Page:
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Reportagem Publication logo Setembro 30, 2022

Pouco Dinheiro, Viagens Caras E Desinformação: Os Desafios Dos Candidatos Indígenas Em Campanha Na Amazônia

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Português

Em ano de eleição, ferramenta investiga a atuação dos deputados brasileiros nas questões ligadas ao...

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This story excerpt was translated from Portuguese. To read the original story in full, visit Repórter Brasil. You may also view the original story on the Rainforest Journalism Fund website here. Our website is available in English, Spanish, bahasa Indonesia, French, and Portuguese.


The number of indigenous candidates has more than doubled since 2014, but campaigns face difficulties; the legacies of Mário Juruna and Joenia Wapichana demonstrate the importance of increasing the representation of native peoples in Congress.

Expensive travel with complicated logistics, insufficient money, target voters with little access to information and the ballot box, and the influence of evangelical churches in the villages. If the number of indigenous candidates broke a record in this year's elections, with an increase of 119% since 2014, the challenges faced by them in the Amazon indicate that the path to greater representation in the Legislative is still arduous.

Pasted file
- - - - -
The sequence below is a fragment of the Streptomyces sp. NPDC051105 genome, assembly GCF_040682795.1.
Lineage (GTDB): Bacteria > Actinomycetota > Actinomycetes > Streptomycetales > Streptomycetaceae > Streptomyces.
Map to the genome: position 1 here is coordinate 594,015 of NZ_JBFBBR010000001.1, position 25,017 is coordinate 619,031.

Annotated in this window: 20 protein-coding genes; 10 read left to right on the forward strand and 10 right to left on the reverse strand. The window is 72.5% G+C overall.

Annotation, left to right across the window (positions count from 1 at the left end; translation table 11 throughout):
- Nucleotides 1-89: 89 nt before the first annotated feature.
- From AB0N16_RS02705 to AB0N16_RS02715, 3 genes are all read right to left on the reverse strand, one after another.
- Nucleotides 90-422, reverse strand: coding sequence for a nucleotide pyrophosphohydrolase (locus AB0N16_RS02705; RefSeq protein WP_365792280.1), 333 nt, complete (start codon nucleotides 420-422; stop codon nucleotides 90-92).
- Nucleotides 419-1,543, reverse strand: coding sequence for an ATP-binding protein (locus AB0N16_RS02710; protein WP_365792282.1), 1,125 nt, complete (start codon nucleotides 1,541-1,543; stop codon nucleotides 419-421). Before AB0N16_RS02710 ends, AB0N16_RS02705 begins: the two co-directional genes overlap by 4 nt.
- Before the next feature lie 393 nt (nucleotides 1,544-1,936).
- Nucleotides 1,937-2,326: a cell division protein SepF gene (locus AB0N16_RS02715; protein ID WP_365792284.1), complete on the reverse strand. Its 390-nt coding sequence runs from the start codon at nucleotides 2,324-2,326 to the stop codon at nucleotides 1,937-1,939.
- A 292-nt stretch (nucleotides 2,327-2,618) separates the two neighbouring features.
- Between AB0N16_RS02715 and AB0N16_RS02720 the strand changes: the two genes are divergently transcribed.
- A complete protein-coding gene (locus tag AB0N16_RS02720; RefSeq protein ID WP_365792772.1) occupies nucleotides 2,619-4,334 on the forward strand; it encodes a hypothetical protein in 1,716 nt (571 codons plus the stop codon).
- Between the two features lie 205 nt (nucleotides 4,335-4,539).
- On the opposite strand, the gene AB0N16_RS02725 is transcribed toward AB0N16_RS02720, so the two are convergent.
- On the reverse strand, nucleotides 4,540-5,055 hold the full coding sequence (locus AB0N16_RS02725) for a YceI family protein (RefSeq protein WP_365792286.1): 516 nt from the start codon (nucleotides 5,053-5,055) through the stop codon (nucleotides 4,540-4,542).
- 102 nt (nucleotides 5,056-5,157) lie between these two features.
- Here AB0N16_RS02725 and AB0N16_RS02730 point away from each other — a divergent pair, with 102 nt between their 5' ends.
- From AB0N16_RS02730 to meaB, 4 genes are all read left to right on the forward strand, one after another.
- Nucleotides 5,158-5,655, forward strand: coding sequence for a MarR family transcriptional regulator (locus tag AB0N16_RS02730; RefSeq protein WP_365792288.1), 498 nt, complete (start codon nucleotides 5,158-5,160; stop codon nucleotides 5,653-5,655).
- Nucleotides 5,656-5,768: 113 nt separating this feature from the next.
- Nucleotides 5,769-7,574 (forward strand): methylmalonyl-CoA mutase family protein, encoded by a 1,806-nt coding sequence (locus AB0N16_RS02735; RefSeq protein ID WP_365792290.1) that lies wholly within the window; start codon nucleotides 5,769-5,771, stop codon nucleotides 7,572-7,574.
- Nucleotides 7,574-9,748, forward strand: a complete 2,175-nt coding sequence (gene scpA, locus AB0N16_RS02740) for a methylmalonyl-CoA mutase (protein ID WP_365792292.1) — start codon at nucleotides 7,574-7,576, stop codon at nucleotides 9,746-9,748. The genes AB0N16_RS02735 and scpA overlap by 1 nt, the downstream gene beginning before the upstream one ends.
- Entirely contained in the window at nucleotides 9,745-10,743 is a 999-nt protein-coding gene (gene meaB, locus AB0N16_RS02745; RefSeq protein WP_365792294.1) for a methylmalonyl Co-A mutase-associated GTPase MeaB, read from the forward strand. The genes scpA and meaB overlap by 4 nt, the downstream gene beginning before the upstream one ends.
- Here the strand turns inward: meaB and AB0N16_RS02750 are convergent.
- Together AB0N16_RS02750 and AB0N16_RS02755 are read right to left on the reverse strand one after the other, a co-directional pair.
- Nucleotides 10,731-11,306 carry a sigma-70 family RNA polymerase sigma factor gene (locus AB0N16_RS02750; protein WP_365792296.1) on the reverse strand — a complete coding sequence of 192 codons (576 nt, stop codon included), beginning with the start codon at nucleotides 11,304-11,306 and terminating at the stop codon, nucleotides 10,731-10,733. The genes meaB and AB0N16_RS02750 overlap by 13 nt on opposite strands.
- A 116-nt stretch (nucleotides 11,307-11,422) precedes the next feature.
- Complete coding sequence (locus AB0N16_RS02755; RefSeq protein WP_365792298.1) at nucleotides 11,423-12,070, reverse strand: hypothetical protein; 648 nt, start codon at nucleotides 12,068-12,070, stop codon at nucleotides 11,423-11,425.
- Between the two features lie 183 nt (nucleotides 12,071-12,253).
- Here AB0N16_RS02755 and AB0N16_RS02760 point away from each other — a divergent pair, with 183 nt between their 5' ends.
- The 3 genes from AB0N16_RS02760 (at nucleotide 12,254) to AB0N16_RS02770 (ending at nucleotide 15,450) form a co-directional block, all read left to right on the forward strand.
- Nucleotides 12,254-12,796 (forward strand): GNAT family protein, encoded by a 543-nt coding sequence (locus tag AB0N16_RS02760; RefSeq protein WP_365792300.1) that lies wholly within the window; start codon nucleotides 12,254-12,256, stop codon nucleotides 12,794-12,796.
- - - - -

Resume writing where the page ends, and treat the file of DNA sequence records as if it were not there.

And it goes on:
One of the main problems pointed out by Amazonian indigenous candidates heard by Repórter Brasil concerns the insufficient resources for campaigning, especially considering the high costs involved in travel in the world's largest rainforest.

Vanda Witoto (Rede-AM), a representative of the Witoto people who is running for federal deputy in the state of Amazonas, declared to the TSE that she has R$ 1.16 million available for her campaign. Apparently high, the figure represents only half the average amount of R$2.23 million of the state deputies seeking re-election this year, according to calculations by Repórter Brasil.


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Vanda Witoto (Rede-AM), who is running for federal deputy for Amazonas, is among the candidates supported by the indigenous movement. Photo by Danila Bustamante/Divulgação via Reporter Brasil. Brazil, 2022.

Planes, boats and speedboats are among the means of transport that Vanda Witoto (Rede-AM) needs to use to travel through villages in the Amazon, logistics that make her campaign more expensive. Photo by Danila Bustamante/Divulgação via Reporter Brasil. Brazil, 2022.

The election of Joenia Wapichana (Rede-RR) in 2018 ended a hiatus of more than three decades without indigenous representation in the House of Representatives. Photo by Billy Boss/Camera dos Deputados via Reporter Brasil. Brazil, 2022.

The distance between villages and polling places discourages indigenous people from voting, as well as making them more vulnerable to vote buying. Photo by Danila Bustamante/Disclosure via Reporter Brasil. Brazil, 2022.

Junior Manchineri (PT-AC), the youngest indigenous candidate in Brazil, is trying to be elected state representative in Acre, but sees misinformation as an obstacle. Photo by Kauri Waiâpi/Divulgation via Reporter Brasil. Brasil, 2022.

The quest for greater indigenous representation in Brasilia attempts to reverse the setbacks of recent years, marked by the growth of illegal mining and the assassination of leaders. Photo by Mídia NINJA via Reporter Brasil. Brasil, 2022.

Elected to federal deputy in 1982, Mário Juruna took the problems faced by indigenous people to Brasilia and was technical advisor to the Constituent Assembly. Photo by File/Fundação Leonel Brizola via Reporter Brasil. Brasil, 2022.

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